By: James Schurr, PharmD Candidate c/o 2014 and Jennifer Miao, PharmD Candidate c/o 2014
With very special thanks to Jessica Melore and Jennifer McDermott, PharmD, BCPS of NewYork-Presbyterian Hospital
Jessica Melore was 16 years old, a senior in high school, and co-captain of the tennis team when her life took a drastic turn. While sitting in a restaurant with her family one night, she almost collapsed. Jessica said, “I started to feel dizzy and light-headed and when that subsided I started feeling pressure pains going from my chest to my neck and a heaviness in my arms.” It wasn’t until she reached the hospital that she learned that she was experiencing a massive heart attack from a blood clot. Although the left side of her heart was destroyed by the heart attack, Jessica somehow pulled through and returned to school with an implanted device that pumped blood throughout her body for her, known as a left-ventricular assist device (LVAD). This machine kept her alive while awaiting a heart transplant.
Nine months later, Jessica finally received the call that a heart was ready for her, just days before her high school graduation. The transplant was a complete success, allowing her to graduate and go on to attend Princeton University three months later. Jessica’s donor was an 18 year-old girl named Shannon, who died in a car accident in 1999. Shannon loved writing and horses. She was also an organ donor, and her decision allowed Jessica a second chance at life. “The reason I’m alive is because she joined the donor registry,” stated Jessica.
This experience opened Jessica’s eyes to the critical shortage of organs in the United States. She remarked, “There were so many friends that I made in the hospital who died before they got a heart in time or by the time they finally received one they were too sick to sustain it.” Jessica quickly became active in the field of organ and tissue donation, and today she continues to increase awareness as the Program Manager of Transplant Education, Outreach, & Advocacy at New York Presbyterian Hospital/Weill Cornell, one of the largest transplant centers in the country, which performs over 200 transplants a year.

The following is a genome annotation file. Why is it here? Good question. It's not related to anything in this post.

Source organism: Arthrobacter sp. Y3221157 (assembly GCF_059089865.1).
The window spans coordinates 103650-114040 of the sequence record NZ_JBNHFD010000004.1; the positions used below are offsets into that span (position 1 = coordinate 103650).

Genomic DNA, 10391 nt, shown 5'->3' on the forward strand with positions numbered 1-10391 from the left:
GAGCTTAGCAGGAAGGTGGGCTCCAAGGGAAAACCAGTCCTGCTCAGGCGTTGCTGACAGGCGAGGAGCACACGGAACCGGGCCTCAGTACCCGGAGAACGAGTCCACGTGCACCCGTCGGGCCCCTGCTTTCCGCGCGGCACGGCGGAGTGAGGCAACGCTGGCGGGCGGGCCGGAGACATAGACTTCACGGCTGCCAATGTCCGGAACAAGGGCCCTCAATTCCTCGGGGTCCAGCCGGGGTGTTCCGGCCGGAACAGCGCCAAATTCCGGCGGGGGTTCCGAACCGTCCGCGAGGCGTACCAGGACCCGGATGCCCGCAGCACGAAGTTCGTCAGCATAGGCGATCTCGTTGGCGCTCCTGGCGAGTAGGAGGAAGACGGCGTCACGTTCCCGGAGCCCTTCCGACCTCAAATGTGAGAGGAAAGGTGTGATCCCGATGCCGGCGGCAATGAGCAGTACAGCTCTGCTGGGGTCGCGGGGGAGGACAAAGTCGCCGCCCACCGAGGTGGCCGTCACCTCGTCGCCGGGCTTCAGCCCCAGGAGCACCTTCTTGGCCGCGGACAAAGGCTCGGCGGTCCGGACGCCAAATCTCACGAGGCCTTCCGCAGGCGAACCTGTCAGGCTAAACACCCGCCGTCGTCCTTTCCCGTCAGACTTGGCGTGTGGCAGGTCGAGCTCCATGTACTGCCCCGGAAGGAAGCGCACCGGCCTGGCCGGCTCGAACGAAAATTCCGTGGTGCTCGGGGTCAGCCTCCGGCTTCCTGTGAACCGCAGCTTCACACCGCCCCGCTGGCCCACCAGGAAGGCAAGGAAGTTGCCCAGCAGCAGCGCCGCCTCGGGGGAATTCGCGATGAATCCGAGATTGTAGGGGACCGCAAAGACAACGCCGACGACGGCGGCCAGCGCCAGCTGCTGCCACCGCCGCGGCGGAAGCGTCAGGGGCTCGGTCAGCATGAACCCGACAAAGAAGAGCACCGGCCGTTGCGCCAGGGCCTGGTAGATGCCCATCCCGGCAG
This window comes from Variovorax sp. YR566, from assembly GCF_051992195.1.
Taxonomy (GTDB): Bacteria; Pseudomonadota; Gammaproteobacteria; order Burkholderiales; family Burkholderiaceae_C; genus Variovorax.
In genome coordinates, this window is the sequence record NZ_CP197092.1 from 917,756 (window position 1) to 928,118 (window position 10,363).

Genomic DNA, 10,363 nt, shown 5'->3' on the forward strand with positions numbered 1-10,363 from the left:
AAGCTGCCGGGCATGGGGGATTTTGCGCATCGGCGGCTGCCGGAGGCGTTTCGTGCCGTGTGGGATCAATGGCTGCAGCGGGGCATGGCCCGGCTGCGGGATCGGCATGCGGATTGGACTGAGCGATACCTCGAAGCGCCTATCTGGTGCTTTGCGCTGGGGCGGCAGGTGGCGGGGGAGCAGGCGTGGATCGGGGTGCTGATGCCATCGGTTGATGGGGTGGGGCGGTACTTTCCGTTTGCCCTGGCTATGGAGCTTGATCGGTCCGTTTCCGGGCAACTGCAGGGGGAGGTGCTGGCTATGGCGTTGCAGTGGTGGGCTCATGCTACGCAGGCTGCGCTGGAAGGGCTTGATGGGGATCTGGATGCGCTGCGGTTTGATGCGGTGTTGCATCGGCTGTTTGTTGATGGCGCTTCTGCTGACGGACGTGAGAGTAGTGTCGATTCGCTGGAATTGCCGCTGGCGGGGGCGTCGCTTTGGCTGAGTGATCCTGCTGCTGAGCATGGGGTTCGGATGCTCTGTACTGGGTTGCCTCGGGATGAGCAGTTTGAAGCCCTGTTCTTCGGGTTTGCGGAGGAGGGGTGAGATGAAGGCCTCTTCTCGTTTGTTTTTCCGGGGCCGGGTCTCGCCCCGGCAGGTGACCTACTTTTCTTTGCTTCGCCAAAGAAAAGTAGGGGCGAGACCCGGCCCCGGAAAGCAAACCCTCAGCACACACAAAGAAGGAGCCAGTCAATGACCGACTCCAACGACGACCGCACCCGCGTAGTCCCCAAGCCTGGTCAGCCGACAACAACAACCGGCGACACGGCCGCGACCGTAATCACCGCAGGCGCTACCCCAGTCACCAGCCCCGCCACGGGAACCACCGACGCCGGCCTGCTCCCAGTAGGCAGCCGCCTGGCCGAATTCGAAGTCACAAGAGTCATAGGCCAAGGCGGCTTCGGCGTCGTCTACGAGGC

In the United States, a name is added to the transplant waiting list every 10 minutes with an average of 18 people dying each day waiting for a transplant. And while 90% of Americans say they support organ donation, only 30% know how to become a donor.1 While this lack of awareness contributes to the organ and tissue shortage, many people also choose not to register as donors due to myths about organ donation that are perpetuated in pop culture and the media. A frequent misconception is that doctors will not try as hard to save the life of an organ donor. In reality, these patients receive the best possible medical care. As an educator on organ donation, Jessica explains that “the team treating a person coming into the hospital is entirely separate from the transplant team and their number one priority is to save your life.” One donor can save up to eight lives through organ donation and save or improve the lives of up to 50 other recipients through tissue and eye donation.1 Ultimately as Jessica says, “organ donation is about life, not death.”
The Pharmacy Perspective
By: James Schurr, PharmD Candidate c/o 2014